Cavitation blasting 68 intake screens in six days at a drill ship, whilst working in eight-foot waves and 2.5 knot currents using the small Saab Seaeye Falcon, won a competitive advantage for Inquest Services in the Gulf of Mexico.

Despite its diminutive one metre size the Falcon held steady and stable against the 3000psi force of the CaviBlaster, a feat achieved by the Falcon’s intelligent control system and its five powerful thrusters – a design concept from Saab Seaeye that has made it a worldwide success.

“Using the Falcon was a sophisticated solution that gave us a competitive advantage over commercial divers,” declares Chris Walker, dive supervisor at Inquest, who undertake both diving and ROV services. “The Falcon was faster, safer and kept working for as long as needed.”

He describes how they removed up to three inches of hard growth on the 68 screens during the six days and up to two inches of soft growth in the vessel’s moonpool.

Intake screen - before
Intake screen – before
Intake screen - after
Intake screen – after

Another saving for the customer, explains Chris Walker, came from inspecting and cleaning the ship’s thrusters, as only the thruster the Falcon was working on needed to be shut down, rather than having to stop all thrusters in the quadrant, necessary for safety when work is undertaken by a diver.

His customers also liked that the extremely small footprint of the Falcon system had no impact on other operations on board the ship.

Prior to the start of the cleaning operation, Inquest sent the Falcon to visually examine the drill ship’s lower hull and side shell, along with the moonpool inside the vessel.

For the cleaning mission, Inquest created a modified tray to house the CaviBlaster on board the Falcon in a complex but effective configuration, says Chris Walker.

He says the Falcon was the ideal choice for the undertaking:

“We needed a more sophisticated and effective solution to compete with commercial divers, which is why we chose the Falcon.

“There are lots of ROVs on the market but both Saab Seaeye and Falcon have a good track record.

“The Falcon has proven reliability and a simple plug and play intelligent control system that makes configuration easy – and it can perform a large assortment of tasks whilst maintaining stability in turbulent waters and strong currents.”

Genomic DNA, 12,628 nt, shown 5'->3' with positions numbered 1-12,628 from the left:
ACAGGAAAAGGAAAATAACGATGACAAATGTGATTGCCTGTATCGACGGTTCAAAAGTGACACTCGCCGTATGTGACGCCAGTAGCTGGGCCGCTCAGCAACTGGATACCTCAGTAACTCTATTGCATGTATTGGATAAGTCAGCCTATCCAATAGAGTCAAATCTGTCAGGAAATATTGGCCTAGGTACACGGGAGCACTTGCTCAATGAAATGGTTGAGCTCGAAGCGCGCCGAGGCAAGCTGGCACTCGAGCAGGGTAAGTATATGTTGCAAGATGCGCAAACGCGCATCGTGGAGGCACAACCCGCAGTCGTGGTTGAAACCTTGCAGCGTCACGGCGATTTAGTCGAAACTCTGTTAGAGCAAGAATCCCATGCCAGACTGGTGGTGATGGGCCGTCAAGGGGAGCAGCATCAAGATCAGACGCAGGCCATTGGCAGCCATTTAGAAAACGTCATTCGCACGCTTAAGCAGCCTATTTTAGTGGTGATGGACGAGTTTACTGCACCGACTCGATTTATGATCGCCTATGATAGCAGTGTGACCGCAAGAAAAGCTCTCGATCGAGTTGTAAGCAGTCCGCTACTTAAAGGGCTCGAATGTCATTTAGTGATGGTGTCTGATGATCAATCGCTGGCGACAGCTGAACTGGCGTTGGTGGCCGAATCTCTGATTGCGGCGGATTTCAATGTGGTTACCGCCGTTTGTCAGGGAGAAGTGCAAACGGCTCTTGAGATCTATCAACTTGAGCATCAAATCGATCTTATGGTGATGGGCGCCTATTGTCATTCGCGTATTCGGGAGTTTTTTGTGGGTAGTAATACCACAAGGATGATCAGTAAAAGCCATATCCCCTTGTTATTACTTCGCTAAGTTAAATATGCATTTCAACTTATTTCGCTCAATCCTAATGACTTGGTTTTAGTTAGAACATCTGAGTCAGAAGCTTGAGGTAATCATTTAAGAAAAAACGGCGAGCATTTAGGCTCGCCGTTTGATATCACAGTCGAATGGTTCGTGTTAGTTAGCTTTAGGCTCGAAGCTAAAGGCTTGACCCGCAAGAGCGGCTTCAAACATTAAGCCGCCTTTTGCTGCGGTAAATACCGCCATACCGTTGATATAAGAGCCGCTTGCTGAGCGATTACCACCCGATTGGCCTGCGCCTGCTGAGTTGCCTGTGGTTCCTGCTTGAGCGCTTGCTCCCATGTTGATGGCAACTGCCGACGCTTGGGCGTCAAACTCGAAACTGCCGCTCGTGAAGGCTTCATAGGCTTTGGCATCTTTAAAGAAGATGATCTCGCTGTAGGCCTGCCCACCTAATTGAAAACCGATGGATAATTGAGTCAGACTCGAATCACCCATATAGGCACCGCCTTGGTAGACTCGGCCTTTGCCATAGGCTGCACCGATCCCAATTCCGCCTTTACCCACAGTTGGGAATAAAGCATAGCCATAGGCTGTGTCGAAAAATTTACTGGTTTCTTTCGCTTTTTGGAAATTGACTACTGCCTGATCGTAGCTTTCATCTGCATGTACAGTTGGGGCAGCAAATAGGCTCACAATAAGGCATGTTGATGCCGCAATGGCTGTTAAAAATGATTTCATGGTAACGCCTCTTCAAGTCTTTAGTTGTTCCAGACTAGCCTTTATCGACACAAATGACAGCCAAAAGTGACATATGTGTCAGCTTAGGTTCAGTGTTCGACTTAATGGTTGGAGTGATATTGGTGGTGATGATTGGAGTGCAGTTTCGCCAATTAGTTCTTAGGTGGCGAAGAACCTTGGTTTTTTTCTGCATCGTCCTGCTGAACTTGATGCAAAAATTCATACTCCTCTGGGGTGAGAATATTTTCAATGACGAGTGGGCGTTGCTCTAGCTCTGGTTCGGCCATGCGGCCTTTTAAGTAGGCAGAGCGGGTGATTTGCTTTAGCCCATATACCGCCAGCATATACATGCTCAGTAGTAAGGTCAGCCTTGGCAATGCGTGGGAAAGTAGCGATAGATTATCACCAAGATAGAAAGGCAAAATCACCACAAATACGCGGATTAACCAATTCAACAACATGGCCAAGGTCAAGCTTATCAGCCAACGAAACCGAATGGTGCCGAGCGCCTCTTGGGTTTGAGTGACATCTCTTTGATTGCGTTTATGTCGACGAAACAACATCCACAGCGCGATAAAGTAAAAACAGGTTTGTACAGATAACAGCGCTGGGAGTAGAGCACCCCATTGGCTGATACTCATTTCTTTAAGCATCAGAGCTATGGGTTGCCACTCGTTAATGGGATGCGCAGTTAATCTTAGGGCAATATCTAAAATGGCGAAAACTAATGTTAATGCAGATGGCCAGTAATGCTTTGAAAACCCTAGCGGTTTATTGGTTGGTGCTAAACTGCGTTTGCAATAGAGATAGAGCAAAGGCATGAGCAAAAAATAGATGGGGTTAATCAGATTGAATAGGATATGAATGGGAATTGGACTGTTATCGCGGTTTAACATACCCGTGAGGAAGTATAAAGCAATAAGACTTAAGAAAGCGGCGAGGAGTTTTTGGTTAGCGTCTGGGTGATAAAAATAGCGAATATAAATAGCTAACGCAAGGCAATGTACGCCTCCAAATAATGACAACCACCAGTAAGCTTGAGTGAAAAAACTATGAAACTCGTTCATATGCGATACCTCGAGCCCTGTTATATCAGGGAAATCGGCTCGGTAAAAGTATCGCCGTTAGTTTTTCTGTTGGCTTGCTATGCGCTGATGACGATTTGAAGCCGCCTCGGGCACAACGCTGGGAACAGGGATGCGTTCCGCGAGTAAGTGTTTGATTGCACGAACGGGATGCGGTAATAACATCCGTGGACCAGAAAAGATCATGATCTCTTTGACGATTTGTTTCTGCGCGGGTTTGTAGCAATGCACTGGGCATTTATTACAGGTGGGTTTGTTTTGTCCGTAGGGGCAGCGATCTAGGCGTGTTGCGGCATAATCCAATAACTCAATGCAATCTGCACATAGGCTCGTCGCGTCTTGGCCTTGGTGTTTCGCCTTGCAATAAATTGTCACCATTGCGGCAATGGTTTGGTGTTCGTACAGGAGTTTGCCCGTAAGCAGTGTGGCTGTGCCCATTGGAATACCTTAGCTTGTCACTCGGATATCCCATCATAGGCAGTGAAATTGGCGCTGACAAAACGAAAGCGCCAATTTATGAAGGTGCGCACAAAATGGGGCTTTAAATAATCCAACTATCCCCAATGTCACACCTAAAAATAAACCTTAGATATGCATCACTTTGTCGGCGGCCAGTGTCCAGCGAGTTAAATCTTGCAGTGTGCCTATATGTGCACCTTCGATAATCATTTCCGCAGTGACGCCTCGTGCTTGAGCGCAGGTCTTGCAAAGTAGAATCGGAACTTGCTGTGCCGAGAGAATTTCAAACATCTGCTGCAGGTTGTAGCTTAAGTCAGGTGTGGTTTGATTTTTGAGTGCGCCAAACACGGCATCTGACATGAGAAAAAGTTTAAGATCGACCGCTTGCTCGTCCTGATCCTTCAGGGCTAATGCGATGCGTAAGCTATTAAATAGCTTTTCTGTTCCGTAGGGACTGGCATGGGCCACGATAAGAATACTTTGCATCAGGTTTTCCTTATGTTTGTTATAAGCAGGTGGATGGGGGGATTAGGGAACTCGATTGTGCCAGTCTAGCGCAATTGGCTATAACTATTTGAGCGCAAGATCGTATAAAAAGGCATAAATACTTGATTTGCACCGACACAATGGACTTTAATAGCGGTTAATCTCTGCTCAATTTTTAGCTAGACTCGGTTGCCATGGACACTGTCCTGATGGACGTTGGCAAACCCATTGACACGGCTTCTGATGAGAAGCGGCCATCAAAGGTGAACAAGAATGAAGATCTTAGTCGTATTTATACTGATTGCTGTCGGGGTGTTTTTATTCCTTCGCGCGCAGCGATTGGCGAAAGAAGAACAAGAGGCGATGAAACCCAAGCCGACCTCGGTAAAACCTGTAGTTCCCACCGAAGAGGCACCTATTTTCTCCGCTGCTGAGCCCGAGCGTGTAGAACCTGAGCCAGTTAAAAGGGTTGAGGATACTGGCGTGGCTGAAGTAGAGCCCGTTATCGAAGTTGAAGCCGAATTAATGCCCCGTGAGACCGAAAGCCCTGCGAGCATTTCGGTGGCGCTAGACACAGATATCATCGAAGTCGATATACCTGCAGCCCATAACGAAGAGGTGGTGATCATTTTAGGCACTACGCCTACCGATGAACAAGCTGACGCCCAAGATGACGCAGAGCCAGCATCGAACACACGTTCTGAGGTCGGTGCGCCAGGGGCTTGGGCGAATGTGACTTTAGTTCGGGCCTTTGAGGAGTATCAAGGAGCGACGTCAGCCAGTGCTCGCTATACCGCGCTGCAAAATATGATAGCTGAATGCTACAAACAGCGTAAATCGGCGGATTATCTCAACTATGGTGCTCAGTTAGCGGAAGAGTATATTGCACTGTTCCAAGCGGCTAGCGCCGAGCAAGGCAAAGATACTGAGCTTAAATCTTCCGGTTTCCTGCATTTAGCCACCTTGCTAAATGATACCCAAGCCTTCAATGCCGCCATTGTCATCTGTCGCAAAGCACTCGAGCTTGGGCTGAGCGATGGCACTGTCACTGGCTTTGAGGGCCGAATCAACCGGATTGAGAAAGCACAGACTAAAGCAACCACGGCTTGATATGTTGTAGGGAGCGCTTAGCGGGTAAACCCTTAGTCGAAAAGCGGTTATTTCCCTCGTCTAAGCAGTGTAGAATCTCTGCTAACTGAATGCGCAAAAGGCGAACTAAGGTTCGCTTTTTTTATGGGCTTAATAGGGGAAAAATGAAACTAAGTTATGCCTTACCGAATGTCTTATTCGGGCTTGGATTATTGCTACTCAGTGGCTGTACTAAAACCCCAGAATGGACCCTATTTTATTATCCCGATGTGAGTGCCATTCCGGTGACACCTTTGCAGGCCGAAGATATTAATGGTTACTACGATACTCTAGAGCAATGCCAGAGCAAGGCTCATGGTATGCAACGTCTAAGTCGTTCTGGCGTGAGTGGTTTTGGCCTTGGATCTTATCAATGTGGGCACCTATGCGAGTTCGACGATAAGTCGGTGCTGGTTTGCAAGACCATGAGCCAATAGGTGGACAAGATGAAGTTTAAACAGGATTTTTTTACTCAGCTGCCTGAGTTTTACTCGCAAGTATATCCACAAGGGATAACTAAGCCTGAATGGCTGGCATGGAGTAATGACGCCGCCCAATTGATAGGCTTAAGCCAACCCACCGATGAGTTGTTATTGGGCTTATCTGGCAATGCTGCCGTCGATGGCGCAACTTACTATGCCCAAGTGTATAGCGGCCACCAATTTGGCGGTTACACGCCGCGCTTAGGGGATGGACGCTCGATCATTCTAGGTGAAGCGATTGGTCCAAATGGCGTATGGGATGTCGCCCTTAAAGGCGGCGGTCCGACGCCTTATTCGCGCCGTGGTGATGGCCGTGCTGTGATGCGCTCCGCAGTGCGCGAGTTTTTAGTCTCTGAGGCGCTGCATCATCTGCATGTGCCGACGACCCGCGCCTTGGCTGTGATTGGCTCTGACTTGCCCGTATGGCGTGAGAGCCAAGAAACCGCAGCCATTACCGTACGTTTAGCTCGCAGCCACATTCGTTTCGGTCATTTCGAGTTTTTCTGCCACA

The Falcon can go places too dangerous for diving operations.
The Falcon can go places too dangerous for diving operations.

The unique character of the Falcon, that measures just 1 x 0.5 x 0.6 metres, has made it the most successful electric underwater robotic vehicle of its size in the world since its launch over 15 years ago.

Inquest is an independent marine asset management company that offers survey, inspection and repair solutions for the energy sector.

In their role, that also provides diving services, they see the Falcon going places too hazardous for diving operations and where the depth of water and strength of current are too dangerous for divers to operate.

But when divers are necessary dive time can be reduced by sending the Falcon down first to pinpoint the location of interest and, once the diver is at work, the Falcon can keep a watchful eye for added safety, along with saving dive time by transporting tools back and forth.

Saab Seaeye is the world’s leading underwater eā€robotics company, with the most advanced range of tethered, autonomous and hybrid electric robotic systems, engineered to address the diverse range of tasks found across commercial, defence and scientific markets.

Inquest Services is an independent marine asset management company, specialising in integrity management, compliance, remediation, and preservation support for the offshore drilling industry. They also offer in house rope access and commercial diving services.

For more information contact:

Matt Bates
Saab Seaeye Limited
+44 (0)1489 898 000
Chris Walker
Inquest Services
+ 1 281 579 6200